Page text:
A group opposing capital punishment is urging government officials to reassess the costs and benefits of the death penalty in light of America’s economic troubles.
State and local governments facing dire budget crunches can realize substantial savings by replacing capital punishment with a regime that sentences the worst offenders to life in prison without parole, according to a report released Tuesday by the Death Penalty Information Center (DPIC).
The number of death sentences handed down in the United States has dropped from roughly 300 a year in the 1990s to 115 a year more recently. Executions are falling off at the same rate, the report says.
In the meantime, some 3,300 inmates remain on death row.
“[T]he death penalty is turning into a very expensive form of life without parole,” said Richard Dieter, DPIC executive director, in a statement. “At a time of budget shortfalls, the death penalty cannot be exempt from reevaluation alongside other wasteful government programs that no longer make sense.”
Despite the report’s findings, the death penalty has the support of most Americans. According to an October 2008 Gallup survey, 64 percent of Americans favor the death penalty for a person convicted of murder. Thirty percent oppose it.
Only once in the past 70 years (in 1966-67) did more Americans oppose capital punishment than support it, the poll results show. In that time span, 47 percent opposed it, while 42 percent supported it.
The DPIC study does not address American attitudes toward capital punishment. Instead, the report focuses on the economic costs.
A 2008 study in California found that the state was spending $137 million a year on capital cases. A comparable system that instead sentenced the same offenders to life without parole would cost $11.5 million, says the DPIC report, citing the study’s estimates.
New York spent $170 million over nine years on capital cases before repealing the death penalty. No executions were carried out there.
New Jersey spent $253 million over 25 years with no executions. That state also repealed capital punishment.
Some officials may be tempted to try to cut capital-punishment costs, notes the DPIC report, but many of those costs reflect Supreme Court-mandated protections at the trial and appeals-court levels. “The choice today is between a very expensive death penalty and one that risks falling below constitutional standards,” the report says.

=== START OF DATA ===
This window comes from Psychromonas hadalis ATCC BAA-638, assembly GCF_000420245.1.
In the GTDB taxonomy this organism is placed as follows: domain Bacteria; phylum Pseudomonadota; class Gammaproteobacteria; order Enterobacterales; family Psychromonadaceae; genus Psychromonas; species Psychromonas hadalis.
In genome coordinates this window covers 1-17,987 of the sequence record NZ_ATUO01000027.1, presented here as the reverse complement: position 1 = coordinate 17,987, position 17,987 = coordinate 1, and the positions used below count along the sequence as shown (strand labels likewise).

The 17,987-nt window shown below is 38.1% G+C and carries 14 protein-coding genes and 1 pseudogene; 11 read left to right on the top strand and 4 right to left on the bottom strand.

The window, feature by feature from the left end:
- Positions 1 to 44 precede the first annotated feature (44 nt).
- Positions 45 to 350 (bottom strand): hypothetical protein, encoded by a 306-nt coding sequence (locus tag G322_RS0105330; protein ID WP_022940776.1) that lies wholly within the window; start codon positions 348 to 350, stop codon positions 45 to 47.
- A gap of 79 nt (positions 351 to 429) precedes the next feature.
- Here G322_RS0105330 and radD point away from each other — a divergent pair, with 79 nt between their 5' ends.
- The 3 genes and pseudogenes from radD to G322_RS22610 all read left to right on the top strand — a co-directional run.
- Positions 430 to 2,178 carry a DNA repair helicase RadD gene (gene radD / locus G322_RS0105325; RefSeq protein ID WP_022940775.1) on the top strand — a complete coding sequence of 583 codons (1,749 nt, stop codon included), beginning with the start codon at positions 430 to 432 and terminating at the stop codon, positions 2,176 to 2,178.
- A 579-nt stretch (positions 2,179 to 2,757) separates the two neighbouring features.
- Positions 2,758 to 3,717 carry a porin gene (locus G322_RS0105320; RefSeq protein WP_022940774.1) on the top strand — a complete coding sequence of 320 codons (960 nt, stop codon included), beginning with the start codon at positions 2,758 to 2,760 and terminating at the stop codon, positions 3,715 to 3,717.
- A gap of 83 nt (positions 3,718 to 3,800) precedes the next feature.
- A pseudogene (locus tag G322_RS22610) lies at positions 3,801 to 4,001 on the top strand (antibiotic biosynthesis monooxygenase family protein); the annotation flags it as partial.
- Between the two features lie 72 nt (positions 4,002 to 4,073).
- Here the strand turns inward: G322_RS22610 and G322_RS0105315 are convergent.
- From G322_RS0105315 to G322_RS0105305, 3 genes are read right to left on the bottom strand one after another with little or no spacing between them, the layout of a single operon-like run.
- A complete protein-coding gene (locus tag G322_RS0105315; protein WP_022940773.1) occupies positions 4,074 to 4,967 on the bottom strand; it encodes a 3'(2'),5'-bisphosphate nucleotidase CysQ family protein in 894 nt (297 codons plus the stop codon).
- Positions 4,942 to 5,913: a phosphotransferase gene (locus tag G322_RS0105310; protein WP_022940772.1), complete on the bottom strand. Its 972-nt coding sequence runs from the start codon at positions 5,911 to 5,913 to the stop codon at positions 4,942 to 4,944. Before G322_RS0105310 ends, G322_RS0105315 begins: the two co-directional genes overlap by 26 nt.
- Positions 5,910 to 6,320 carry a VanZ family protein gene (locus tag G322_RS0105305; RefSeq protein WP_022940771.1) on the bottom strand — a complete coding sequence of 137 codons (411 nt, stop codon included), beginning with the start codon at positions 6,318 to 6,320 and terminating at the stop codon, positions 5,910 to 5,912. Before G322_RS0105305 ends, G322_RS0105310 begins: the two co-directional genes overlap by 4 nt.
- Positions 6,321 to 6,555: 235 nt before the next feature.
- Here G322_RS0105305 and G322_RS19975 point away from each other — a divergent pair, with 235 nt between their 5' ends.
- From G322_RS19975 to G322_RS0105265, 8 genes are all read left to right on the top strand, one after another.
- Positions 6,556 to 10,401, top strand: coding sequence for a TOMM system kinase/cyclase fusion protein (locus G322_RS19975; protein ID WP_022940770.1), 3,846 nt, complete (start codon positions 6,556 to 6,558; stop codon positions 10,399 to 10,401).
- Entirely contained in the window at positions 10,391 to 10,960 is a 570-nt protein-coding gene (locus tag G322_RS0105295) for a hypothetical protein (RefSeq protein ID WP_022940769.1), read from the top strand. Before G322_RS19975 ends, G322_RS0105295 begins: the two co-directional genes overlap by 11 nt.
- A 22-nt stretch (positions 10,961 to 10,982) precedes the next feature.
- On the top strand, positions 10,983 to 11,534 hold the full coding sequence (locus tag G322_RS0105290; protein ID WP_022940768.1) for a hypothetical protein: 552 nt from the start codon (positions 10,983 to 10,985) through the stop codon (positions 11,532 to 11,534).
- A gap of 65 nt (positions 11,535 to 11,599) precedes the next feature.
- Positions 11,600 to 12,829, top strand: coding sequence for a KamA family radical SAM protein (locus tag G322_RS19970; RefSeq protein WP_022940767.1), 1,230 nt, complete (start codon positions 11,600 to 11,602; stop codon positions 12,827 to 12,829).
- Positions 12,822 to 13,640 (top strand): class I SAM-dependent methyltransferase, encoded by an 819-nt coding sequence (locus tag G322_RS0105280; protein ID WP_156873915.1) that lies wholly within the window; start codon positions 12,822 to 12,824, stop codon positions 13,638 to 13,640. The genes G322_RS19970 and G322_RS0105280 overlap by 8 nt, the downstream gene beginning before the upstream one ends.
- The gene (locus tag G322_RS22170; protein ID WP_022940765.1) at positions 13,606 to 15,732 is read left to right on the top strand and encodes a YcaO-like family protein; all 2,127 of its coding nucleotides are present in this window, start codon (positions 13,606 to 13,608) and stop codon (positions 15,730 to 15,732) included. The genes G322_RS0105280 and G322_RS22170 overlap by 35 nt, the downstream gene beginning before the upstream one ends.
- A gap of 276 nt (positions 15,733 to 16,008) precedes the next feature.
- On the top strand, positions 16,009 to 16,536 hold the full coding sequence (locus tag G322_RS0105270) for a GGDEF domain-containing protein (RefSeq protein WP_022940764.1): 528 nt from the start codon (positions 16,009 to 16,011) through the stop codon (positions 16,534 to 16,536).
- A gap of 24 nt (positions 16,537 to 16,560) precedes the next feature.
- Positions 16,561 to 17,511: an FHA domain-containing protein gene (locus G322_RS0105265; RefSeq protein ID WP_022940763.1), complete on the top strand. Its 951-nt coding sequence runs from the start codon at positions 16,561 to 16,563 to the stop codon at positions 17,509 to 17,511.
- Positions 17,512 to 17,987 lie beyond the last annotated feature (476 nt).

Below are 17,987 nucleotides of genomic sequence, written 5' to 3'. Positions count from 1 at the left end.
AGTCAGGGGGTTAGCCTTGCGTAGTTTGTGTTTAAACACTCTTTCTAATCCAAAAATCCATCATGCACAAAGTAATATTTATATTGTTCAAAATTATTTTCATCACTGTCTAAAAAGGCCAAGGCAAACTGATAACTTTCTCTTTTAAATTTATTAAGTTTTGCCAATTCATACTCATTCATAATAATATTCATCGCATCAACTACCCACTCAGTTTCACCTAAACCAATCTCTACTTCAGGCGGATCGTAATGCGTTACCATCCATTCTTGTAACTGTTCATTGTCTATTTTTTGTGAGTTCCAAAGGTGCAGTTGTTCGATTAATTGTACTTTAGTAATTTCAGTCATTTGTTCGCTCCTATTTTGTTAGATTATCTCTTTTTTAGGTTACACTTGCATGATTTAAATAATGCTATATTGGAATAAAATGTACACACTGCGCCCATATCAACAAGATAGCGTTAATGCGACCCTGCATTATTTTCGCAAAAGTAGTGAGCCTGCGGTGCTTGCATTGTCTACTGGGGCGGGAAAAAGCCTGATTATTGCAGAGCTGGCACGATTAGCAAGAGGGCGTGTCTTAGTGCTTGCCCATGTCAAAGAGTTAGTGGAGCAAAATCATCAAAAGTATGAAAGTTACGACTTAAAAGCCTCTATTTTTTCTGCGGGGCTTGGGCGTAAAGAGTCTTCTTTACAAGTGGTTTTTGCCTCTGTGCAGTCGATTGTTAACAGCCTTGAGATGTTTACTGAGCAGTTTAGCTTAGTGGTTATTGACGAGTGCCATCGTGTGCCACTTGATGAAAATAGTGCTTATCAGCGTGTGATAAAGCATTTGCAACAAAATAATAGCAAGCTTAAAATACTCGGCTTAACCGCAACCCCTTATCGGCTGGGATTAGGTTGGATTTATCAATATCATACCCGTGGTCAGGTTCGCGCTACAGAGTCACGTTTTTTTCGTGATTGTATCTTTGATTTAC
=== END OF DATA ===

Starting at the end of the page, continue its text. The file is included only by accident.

Nationwide, the report estimates, at least $2 billion has been spent since 1976 for costs that wouldn’t have been incurred if the severest penalty were life in prison. The figure is based on an estimate in a 1993 North Carolina study that found the average extra cost of a death sentence in this state was $300,000. The average extra cost of capital punishment is significantly higher in several other states like California, Florida, and Maryland, the report says.
Bills calling for an end to capital punishment have been introduced in 11 state legislatures this year. Also this year, New Mexico abolished the death penalty, and Maryland narrowed its use. The Connecticut governor vetoed a law that would have ended capital punishment.
The DPIC report includes the results of a recent poll of 500 police chiefs nationwide. Fifty-seven percent of the chiefs polled said they agreed with the statement that the death penalty does little to prevent violent crimes because perpetrators rarely consider the consequences when engaged in violence.
Thirty-nine percent of police chiefs disagreed with this statement.
The DPIC study concludes that capital punishment is a wasteful, expensive program that no longer makes sense. “The promised benefits from the death penalty have not materialized,” the report says. “If more states choose to end the death penalty, it will hardly be missed, and the economic savings will be significant.”